Wednesday, November 24, 2021

Factor of 10 ...

 Ocean life could recover by 2050 with the right policies, study finds | E&T  Magazine

Seems there's a factor of 10 regarding all life in terms of size. The smaller the organism, the greater the number and the factor of 10 regarding the numbers of the life forms in question, rules.

Life in the ocean, they discovered, followed a simple mathematical rule: The abundance of an organism is closely linked to its body size. To put it another way, the smaller the organism, the more of them you find in the ocean. Krill are a billion times smaller than tuna, for example, but they are also a billion times more abundant.

What was more surprising was how precisely this rule seemed to play out. When Sheldon and his colleagues organized their plankton samples by orders of magnitude, they found that each size bracket contained exactly the same mass of creatures. In a bucket of seawater, one third of the mass of plankton would be between 1 and 10 micrometers, another third would be between 10 and 100 micrometers, and the final third would be between 100 micrometers and 1 millimeter. Each time they would move up a size group, the number of individuals in that group dropped by a factor of 10. The total mass stayed the same, while the size of the populations changed.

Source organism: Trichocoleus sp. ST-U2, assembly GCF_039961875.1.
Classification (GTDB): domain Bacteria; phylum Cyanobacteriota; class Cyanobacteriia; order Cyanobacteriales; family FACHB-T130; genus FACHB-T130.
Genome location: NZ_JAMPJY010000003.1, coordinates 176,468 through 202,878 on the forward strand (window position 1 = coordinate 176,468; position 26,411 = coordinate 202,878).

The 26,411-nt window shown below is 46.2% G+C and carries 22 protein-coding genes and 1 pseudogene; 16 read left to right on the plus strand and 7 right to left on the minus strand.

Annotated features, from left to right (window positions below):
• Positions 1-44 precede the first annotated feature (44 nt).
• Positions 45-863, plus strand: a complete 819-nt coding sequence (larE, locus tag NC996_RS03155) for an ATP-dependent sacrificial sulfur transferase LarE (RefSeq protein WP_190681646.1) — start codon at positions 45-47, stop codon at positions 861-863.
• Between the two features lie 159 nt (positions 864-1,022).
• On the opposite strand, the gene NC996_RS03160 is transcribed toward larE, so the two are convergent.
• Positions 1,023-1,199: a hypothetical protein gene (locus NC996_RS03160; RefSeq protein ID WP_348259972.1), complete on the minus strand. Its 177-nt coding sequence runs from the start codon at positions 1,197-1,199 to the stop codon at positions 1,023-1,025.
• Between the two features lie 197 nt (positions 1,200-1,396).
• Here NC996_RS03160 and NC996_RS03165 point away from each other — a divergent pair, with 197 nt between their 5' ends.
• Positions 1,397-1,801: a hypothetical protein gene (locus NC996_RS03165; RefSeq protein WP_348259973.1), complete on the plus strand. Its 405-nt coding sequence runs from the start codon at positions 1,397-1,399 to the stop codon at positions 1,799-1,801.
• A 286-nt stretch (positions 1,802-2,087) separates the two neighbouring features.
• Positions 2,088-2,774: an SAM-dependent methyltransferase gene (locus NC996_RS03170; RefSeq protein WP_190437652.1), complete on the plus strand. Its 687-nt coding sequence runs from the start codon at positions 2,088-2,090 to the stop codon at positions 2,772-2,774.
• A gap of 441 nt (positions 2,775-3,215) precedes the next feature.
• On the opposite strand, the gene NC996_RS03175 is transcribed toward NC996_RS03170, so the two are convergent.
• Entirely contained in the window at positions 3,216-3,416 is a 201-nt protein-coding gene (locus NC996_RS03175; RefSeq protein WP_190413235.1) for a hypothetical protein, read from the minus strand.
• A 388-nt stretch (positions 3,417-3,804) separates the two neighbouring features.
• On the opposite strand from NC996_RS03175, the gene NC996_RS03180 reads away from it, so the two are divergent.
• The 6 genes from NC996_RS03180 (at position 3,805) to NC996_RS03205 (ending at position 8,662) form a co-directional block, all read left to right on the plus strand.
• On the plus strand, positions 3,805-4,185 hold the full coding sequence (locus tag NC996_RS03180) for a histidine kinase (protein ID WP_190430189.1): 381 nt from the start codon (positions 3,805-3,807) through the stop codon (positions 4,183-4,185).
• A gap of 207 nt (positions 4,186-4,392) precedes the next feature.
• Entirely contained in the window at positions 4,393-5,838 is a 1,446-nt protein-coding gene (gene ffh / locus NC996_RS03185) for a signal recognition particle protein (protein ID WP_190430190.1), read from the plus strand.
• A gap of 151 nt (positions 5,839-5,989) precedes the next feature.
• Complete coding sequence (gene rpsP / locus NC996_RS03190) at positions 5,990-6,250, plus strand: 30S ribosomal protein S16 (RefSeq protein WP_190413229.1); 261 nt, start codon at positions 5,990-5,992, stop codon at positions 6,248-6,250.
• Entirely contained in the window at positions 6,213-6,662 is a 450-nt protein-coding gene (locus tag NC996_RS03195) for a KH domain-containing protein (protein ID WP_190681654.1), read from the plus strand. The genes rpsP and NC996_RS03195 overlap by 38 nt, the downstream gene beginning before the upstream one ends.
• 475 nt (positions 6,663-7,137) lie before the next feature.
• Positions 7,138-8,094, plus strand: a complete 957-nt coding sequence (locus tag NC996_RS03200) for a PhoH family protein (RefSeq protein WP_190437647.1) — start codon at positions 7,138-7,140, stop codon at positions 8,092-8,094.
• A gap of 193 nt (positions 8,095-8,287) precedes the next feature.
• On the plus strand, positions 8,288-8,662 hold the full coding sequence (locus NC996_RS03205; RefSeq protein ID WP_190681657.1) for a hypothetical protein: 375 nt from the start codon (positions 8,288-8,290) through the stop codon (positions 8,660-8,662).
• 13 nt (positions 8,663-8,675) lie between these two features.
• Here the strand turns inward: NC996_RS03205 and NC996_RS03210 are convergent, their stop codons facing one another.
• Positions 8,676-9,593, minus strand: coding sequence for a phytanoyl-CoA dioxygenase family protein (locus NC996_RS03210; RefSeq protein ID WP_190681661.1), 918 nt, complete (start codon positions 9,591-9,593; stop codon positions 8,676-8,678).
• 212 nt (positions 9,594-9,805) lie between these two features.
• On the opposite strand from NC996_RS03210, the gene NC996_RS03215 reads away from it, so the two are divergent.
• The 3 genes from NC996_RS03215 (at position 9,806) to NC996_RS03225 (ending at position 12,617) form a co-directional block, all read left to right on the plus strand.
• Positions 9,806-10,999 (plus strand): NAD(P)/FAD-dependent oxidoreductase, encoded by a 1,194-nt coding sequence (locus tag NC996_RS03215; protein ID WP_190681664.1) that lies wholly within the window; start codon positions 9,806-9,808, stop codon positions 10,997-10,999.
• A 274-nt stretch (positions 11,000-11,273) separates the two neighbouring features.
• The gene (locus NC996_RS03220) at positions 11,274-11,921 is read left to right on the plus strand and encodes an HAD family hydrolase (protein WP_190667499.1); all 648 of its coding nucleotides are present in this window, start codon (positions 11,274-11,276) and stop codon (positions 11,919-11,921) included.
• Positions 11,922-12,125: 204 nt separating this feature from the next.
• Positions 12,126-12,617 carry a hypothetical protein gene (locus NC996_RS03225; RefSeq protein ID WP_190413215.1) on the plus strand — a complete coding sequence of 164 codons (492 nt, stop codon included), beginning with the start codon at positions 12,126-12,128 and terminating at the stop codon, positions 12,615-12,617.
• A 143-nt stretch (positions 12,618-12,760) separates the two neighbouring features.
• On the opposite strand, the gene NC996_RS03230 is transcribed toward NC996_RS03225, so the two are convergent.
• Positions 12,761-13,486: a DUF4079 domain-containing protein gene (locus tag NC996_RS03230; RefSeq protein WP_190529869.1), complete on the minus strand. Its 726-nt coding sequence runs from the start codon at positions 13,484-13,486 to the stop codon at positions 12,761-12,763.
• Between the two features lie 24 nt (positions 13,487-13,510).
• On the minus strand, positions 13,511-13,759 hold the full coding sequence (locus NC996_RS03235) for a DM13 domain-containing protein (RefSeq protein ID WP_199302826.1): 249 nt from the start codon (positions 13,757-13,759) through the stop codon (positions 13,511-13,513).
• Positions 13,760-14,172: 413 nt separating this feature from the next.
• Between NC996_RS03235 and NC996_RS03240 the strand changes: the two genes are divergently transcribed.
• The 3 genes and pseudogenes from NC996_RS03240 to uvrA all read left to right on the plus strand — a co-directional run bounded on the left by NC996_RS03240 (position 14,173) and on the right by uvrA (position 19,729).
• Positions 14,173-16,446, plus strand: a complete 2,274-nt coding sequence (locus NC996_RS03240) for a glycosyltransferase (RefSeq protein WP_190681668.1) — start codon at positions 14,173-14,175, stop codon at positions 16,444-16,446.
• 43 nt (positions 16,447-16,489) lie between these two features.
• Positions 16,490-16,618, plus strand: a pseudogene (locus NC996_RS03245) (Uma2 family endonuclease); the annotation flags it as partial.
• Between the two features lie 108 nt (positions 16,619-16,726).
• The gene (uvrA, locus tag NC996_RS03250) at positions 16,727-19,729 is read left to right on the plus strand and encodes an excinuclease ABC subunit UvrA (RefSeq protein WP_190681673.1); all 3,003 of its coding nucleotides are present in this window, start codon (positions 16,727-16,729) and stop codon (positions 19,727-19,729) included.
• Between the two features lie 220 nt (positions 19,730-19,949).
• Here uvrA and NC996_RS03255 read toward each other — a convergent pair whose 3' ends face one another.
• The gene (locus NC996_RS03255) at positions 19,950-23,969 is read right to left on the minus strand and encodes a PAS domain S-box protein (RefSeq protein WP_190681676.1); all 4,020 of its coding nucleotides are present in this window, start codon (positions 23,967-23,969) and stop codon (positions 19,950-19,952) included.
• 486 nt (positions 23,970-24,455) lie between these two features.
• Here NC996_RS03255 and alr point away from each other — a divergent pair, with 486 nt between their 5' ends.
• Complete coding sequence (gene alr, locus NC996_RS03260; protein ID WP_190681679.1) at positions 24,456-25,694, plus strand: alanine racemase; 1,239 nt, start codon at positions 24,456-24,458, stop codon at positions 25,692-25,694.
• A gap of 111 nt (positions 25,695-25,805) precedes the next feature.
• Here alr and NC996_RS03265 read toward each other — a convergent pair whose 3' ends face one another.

This applies to all life, land or sea but thanks to man, the factor of 10 goes away. 

But now humans seem to have broken this fundamental law of the ocean. In a November paper for the journal Science Advances, Galbraith and his colleagues show that the Sheldon spectrum no longer holds true for larger marine creatures. Thanks to industrial fishing, the total ocean biomass of larger fish and marine mammals is much lower than it should be if the Sheldon spectrum was still in effect. “There was this pattern that all life seems to have been following for reasons that we don’t understand,” says Galbraith. “We have changed that over the last 100 years or even less.”

But if we change how we do business on planet earth, nature recovers.

By 2050, we can turn things around if we have the will and vision to make it happen.

Nature finds a way if we let it.

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